Bangs plied his trade at Creem magazine during the same period as Dave Marsh, now editor of Rock and Roll Confidential. In those days Creem was a heavy-edged rock and roll magazine that was what rock is supposed to be: rebellious. And it made sense for such a magazine to exist in Detroit back then, for those were the nights (forget the days) when the MC5, Psychedelic Stooges, Bob Seger System, and the Amboy Dukes were ripping up the stages of venues that included the Grande Ballroom, the Birmingham Palladium, and the Eastown.

The MC5 were the original political revolutionaries of rock. Their “Kick Out the Jams,” the unofficial anthem of the White Panther Party, opened with a 12-letter word that would permanently curl Tipper Gore’s hair. The White Panther Party was led by John Sinclair, a big burly gent who still lives here, writing poetry. His White Panthers, unlike the Black, from whom the name was appropriated (private property is theft and all that), were given to playacting with weapons and smoking dope. There weren’t any shootouts or explosions. But what they did was enough to raise the hackles of what they used to call “The Man.” One result was that Sinclair was busted for possession of two joints and landed in a federal joint. This was such an issue that no less a deity than John Lennon came to Detroit and performed a song that he wrote especially for Sinclair. The city was hot.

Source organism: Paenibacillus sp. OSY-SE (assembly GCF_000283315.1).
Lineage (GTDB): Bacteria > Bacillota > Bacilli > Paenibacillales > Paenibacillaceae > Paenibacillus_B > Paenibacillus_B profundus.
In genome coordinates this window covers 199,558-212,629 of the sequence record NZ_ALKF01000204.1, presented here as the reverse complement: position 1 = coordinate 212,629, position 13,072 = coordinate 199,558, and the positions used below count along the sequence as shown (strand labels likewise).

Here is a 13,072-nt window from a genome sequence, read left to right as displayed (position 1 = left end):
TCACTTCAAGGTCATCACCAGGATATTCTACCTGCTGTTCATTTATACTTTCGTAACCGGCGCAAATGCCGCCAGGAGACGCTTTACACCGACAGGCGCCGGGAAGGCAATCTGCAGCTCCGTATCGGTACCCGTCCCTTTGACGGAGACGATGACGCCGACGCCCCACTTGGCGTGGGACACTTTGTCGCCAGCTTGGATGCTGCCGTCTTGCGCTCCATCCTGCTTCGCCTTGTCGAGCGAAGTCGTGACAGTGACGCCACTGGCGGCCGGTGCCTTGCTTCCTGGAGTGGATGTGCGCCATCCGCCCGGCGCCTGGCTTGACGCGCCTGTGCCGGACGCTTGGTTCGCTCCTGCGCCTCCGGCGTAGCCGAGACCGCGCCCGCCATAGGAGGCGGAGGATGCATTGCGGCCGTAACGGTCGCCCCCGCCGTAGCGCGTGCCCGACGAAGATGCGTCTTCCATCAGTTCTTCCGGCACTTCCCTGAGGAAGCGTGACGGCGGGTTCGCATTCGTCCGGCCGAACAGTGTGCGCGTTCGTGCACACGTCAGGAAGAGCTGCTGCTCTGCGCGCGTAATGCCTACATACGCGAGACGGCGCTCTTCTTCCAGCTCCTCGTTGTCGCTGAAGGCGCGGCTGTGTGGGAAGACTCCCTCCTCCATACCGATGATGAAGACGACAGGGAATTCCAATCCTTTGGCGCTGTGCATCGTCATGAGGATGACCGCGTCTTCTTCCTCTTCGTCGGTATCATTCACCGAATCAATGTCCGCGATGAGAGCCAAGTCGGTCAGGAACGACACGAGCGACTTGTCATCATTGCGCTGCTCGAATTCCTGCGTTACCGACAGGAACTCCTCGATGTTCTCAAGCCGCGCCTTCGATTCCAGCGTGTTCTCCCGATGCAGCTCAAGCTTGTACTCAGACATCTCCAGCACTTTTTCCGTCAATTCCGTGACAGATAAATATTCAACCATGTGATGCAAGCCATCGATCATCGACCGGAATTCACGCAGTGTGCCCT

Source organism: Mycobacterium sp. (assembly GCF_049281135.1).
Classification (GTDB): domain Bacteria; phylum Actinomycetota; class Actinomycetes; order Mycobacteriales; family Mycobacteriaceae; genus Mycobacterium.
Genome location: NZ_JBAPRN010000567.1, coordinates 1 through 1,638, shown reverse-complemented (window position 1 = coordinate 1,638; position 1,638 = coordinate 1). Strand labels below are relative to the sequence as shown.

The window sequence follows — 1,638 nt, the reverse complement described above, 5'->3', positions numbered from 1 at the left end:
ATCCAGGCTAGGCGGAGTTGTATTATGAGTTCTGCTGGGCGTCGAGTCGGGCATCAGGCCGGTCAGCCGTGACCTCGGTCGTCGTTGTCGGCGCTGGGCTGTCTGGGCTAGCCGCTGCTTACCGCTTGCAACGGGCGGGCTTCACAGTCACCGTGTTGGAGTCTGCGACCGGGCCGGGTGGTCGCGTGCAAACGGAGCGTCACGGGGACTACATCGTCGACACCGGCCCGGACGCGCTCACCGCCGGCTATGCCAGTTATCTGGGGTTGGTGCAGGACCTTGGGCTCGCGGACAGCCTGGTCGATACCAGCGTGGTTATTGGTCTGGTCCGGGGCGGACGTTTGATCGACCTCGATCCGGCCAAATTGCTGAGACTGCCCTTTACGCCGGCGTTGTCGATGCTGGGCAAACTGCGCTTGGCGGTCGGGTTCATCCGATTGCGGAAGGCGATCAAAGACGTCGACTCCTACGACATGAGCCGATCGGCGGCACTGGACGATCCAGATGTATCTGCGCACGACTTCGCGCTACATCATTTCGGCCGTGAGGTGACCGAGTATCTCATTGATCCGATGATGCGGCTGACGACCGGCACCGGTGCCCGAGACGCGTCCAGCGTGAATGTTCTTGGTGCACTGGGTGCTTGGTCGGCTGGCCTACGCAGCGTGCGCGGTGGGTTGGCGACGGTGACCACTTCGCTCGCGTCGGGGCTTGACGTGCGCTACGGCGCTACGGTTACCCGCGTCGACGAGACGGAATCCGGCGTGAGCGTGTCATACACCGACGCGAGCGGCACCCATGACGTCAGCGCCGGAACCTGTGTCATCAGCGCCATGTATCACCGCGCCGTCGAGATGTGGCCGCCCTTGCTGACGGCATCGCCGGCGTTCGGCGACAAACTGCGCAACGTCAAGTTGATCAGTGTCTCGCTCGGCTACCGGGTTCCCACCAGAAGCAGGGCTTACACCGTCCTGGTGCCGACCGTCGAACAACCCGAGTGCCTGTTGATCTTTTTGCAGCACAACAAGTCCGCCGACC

So were the Stooges. They were fronted by Iggy Pop, who was then known as Iggy Stooge. The Stooges were the proto-punk band who had only a rudimentary—or bestial—understanding of how their instruments worked. Iggy pioneered in audience abuse; he was one of the first to start fighting with people in the crowd. Iggy, whose name more or less indicated his physique, normally got pummeled. Still, the anti-everything approach attracted imitators like the Sex Pistols, and Iggy’s avant-garde weirdness still earns him entree to recording studios 20 years later.